## Parallelogram

A Quadrilateral with opposite sides parallel (and therefore opposite angles equal). A quadrilateral with equal sides is called a Rhombus, and a parallelogram whose Angles are all Right Angles is called a Rectangle.

A parallelogram of base and height has Area

 (1)

The height of a parallelogram is
 (2)

and the Diagonals are
 (3) (4) (5)

(Beyer 1987).

The Area of the parallelogram with sides formed by the Vectors and is

 (6)

Given a parallelogram with area and linear transformation , the Area of is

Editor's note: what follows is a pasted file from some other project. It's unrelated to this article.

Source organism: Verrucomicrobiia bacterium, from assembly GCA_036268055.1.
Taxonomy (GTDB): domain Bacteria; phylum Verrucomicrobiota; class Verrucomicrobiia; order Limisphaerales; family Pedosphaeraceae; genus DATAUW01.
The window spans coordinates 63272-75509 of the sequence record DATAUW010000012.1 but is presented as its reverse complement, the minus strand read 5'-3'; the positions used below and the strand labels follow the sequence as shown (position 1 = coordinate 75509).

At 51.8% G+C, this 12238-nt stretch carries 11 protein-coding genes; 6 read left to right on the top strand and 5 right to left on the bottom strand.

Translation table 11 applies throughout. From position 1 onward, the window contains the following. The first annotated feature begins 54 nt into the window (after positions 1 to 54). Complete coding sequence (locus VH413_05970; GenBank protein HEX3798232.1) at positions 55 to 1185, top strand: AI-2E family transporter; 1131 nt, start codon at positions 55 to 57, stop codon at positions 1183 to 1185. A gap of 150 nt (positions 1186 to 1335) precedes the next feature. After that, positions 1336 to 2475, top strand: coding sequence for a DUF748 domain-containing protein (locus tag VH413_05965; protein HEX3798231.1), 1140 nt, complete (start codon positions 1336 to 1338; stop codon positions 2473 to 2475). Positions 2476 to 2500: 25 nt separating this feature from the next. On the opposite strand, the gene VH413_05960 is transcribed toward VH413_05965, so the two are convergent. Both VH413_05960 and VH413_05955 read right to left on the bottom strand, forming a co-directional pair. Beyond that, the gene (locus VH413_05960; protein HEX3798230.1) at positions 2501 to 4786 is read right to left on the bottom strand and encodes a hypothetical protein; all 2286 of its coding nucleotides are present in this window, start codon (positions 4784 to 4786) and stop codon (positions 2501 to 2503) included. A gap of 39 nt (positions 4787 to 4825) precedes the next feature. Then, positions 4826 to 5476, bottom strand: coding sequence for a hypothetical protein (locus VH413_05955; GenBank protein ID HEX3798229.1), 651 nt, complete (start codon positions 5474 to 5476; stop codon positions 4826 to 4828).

(7)

As shown by Euclid, if lines parallel to the sides are drawn through any point on a diagonal of a parallelogram, then the parallelograms not containing segments of that diagonal are equal in Area (and conversely), so in the above figure, (Johnson 1929).

See also Diamond, Lozenge, Parallelogram Illusion, Rectangle, Rhombus, Varignon Parallelogram, Wittenbauer's Parallelogram

References

Beyer, W. H. (Ed.) CRC Standard Mathematical Tables, 28th ed. Boca Raton, FL: CRC Press, p. 123, 1987.

Johnson, R. A. Modern Geometry: An Elementary Treatise on the Geometry of the Triangle and the Circle. Boston, MA: Houghton Mifflin, p. 61, 1929.